After attending Embry Riddle Aeronautical University and working for two years, his dream was suddenly and permanently taken away because of a rare medical condition.
In an attempt to chart a new path for his life, he applied to the prestigious Kellogg Graduate School of Management at Northwestern University. He was denied due to– “a lack of significant work experience.”
After writing a “You have got to be f*cking kidding me” letter to the admissions office, in which he vented his life’s frustrations, he spent the next six months trying to find some sort of footing.
To his amazement, at the end of the six months, he received a letter telling him he’d been admitted to the program for that fall.
At the age of 32, after spending several years in high-stress, high profile, long hour jobs, he left his “normal” life to finally follow his dream of traveling the world.
The overall consensus from peers was he was “crazy.” Despite that, he embarked on a year long backpacking adventure around the globe.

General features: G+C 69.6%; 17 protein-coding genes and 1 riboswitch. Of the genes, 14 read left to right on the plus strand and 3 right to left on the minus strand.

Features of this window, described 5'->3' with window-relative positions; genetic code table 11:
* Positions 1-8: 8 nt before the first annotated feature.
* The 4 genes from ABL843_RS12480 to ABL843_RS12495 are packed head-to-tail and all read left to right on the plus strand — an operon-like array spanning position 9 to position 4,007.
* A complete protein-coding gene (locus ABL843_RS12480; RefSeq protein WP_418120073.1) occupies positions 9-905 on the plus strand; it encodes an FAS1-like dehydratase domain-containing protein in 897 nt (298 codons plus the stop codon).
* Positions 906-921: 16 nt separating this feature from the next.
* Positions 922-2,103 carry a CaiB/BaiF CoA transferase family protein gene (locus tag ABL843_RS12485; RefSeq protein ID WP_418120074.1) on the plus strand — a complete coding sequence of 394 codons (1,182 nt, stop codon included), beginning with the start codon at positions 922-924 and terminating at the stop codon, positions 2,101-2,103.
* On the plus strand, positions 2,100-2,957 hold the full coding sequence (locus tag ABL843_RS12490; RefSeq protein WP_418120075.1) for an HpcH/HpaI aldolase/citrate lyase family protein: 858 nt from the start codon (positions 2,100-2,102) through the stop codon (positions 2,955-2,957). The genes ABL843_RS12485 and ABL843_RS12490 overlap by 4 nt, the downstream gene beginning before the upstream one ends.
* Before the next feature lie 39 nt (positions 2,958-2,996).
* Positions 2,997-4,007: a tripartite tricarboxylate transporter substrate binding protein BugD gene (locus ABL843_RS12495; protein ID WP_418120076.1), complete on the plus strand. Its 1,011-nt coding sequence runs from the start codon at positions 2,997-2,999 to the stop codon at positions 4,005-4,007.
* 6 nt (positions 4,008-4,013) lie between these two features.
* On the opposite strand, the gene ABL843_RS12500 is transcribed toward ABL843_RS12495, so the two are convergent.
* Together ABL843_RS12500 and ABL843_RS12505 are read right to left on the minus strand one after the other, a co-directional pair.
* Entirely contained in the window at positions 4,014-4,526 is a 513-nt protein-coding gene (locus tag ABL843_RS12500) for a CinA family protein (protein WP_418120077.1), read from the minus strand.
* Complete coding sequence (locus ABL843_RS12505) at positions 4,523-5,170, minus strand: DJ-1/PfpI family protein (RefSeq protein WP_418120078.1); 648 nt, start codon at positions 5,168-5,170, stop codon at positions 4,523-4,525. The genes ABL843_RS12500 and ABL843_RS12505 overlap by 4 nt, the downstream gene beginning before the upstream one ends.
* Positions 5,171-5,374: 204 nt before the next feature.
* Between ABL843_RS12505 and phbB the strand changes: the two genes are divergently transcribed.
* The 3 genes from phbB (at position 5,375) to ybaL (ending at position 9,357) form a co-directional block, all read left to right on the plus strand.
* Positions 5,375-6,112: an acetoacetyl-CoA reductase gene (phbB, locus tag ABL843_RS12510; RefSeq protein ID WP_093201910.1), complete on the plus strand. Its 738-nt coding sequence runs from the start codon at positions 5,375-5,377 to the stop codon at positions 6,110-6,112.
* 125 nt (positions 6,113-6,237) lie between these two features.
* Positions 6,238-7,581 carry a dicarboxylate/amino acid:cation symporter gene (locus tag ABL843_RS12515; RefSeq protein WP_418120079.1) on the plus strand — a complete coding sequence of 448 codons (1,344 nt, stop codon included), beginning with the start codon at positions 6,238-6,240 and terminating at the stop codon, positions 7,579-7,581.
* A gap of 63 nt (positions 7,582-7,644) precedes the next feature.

It was a year that would change his life forever, as he immersed himself in the people, places, and animals he had always dreamed of seeing. For the first time in his life, he felt truly alive.
Shortly after his return, he had a stream of conscious typing experience that lasted for 21 days. What flowed through him became a little book called, The Cafe on the Edge of the World. The inspirational story went on to be translated into 43 languages, win Bestseller of the Year six times, and inspire more than four million readers around the world. This despite being rejected by fifty-four publishers.
The success of that first book inspired him to continue writing, including numerous cafe sequels, Life Safari (which is in part based on his travels in Africa), The Big Five for Life series, and many more.